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PLoS One. 2010 Sep 30;5(9). pii: e13085. doi: 10.1371/journal.pone.0013085.

Gene expression changes associated with resistance to intravenous corticosteroid therapy in children with severe ulcerative colitis.

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Mount Sinai Hospital, Toronto, Ontario, Canada.



Microarray analysis of RNA expression allows gross examination of pathways operative in inflammation. We aimed to determine whether genes expressed in whole blood early following initiation of intravenous corticosteroid treatment can be associated with response.


From a prospectively accrued cohort of 128 pediatric patients hospitalized for intravenous corticosteroid treatment of severe UC, we selected for analysis 20 corticosteroid responsive (hospital discharge or PUCAI ≤45 by day 5) and 20 corticosteroid resistant patients (need for second line medical therapy or colectomy, or PUCAI >45 by day 5). Total RNA was extracted from blood samples collected on day 3 of intravenous corticosteroid therapy. The eluted transcriptomes were quantified on Affymetrix Human Gene 1.0 ST arrays. The data was analysed by the local-pooled error method for discovery of differential gene expression and false discovery rate correction was applied to adjust for multiple comparisons.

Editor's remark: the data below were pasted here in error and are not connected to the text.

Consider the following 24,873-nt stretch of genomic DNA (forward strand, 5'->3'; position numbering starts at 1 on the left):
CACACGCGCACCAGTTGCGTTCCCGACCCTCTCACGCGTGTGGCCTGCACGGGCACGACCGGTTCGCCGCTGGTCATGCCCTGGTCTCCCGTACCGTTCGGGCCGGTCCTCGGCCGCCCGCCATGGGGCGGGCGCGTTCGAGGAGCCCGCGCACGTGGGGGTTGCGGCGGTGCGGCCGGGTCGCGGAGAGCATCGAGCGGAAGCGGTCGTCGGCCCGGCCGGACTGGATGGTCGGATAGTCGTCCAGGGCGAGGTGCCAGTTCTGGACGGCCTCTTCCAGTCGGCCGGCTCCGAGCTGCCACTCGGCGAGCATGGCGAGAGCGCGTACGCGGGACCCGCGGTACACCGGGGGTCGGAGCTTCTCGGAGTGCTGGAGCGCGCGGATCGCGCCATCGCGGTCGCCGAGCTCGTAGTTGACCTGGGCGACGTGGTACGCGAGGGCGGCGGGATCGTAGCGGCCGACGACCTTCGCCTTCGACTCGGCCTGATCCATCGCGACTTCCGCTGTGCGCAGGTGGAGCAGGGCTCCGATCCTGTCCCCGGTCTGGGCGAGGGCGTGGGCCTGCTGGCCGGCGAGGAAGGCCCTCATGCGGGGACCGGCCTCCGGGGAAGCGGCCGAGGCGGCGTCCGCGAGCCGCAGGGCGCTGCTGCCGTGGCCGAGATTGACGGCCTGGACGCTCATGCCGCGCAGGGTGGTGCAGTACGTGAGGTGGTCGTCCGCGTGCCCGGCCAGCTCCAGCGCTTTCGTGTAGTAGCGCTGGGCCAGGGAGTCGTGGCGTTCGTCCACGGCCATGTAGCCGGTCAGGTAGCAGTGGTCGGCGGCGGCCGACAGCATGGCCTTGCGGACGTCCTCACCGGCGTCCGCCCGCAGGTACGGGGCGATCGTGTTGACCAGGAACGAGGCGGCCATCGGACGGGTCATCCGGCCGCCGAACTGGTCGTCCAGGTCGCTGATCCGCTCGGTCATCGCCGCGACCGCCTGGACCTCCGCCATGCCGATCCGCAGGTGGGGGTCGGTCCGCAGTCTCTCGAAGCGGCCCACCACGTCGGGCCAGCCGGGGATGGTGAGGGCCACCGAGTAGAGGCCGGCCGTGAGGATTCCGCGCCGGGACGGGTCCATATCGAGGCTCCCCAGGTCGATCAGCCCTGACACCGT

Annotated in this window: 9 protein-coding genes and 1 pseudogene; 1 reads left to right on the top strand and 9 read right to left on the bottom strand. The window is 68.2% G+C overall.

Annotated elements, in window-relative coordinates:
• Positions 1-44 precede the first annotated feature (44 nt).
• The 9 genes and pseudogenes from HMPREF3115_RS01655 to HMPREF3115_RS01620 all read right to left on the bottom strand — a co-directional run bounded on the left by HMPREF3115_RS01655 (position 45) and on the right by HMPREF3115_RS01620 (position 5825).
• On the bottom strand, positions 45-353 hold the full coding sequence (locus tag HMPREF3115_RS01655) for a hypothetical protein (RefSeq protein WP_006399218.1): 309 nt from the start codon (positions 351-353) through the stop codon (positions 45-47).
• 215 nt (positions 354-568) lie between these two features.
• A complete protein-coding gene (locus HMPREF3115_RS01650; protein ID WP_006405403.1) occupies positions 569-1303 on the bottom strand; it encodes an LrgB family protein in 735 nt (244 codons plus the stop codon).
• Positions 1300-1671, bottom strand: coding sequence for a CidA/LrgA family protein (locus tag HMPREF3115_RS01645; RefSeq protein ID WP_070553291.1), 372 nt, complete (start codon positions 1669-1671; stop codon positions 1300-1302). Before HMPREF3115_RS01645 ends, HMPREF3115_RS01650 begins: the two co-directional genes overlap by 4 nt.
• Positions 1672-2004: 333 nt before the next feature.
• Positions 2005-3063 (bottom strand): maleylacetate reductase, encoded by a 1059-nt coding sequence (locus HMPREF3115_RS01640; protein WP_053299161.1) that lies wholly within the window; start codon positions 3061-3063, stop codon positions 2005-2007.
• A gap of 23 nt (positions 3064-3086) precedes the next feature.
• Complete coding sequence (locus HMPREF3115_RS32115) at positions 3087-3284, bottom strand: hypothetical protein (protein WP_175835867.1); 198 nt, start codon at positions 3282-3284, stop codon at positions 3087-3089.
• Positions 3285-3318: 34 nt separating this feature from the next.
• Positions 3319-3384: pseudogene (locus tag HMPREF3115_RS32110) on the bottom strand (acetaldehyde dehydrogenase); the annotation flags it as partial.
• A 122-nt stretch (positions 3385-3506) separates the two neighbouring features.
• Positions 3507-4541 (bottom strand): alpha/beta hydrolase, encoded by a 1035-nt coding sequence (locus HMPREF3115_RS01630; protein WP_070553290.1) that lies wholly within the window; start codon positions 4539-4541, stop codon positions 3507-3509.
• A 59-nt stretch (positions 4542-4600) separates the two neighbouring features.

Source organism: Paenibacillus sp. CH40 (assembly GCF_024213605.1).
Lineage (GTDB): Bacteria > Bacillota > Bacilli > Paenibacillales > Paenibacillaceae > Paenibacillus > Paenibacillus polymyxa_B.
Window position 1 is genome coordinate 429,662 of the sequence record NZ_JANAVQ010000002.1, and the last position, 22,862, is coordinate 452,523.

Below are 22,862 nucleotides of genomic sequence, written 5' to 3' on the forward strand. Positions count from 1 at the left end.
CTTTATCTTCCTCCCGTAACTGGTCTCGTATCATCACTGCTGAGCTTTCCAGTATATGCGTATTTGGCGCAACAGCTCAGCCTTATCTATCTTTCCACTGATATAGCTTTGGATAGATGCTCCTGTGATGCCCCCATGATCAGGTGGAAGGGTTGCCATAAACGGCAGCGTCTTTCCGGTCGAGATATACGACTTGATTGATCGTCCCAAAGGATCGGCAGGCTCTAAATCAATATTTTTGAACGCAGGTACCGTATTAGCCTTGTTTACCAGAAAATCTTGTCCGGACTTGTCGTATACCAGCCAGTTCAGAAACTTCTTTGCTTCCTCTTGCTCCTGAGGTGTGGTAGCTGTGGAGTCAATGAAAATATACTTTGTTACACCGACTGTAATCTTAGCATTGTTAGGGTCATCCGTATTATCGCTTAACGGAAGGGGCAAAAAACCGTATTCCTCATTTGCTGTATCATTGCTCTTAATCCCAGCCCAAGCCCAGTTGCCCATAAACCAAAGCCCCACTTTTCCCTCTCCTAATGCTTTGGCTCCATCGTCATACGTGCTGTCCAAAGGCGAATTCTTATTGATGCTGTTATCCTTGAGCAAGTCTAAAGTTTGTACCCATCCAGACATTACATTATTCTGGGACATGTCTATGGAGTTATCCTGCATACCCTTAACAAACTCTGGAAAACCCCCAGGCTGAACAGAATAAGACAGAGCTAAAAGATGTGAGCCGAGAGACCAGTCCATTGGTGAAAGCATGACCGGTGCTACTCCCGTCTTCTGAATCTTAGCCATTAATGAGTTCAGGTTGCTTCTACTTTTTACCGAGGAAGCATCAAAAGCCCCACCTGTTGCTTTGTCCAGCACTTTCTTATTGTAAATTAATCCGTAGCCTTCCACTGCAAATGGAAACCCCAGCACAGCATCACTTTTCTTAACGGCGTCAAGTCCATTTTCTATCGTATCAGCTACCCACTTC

A total of 41 genes differentially expressed between responders and non-responders were detected with statistical significance. Two of these genes, CEACAM1 and MMP8, possibly inhibited by methylprednisolone through IL8, were both found to be over-expressed in non-responsive patients. ABCC4 (MRP4) as a member of the multi-drug resistance superfamily was a novel candidate gene for corticosteroid resistance. The expression pattern of a cluster of 10 genes selected from the 41 significant hits were able to classify the patients with 80% sensitivity and 80% specificity.


Elevated expression of several genes involved in inflammatory pathways was associated with resistance to intravenous corticosteroid therapy early in the course of treatment. Gene expression profiles may be useful to classify resistance to intravenous corticosteroids in children with severe UC and assist with clinical management decisions.

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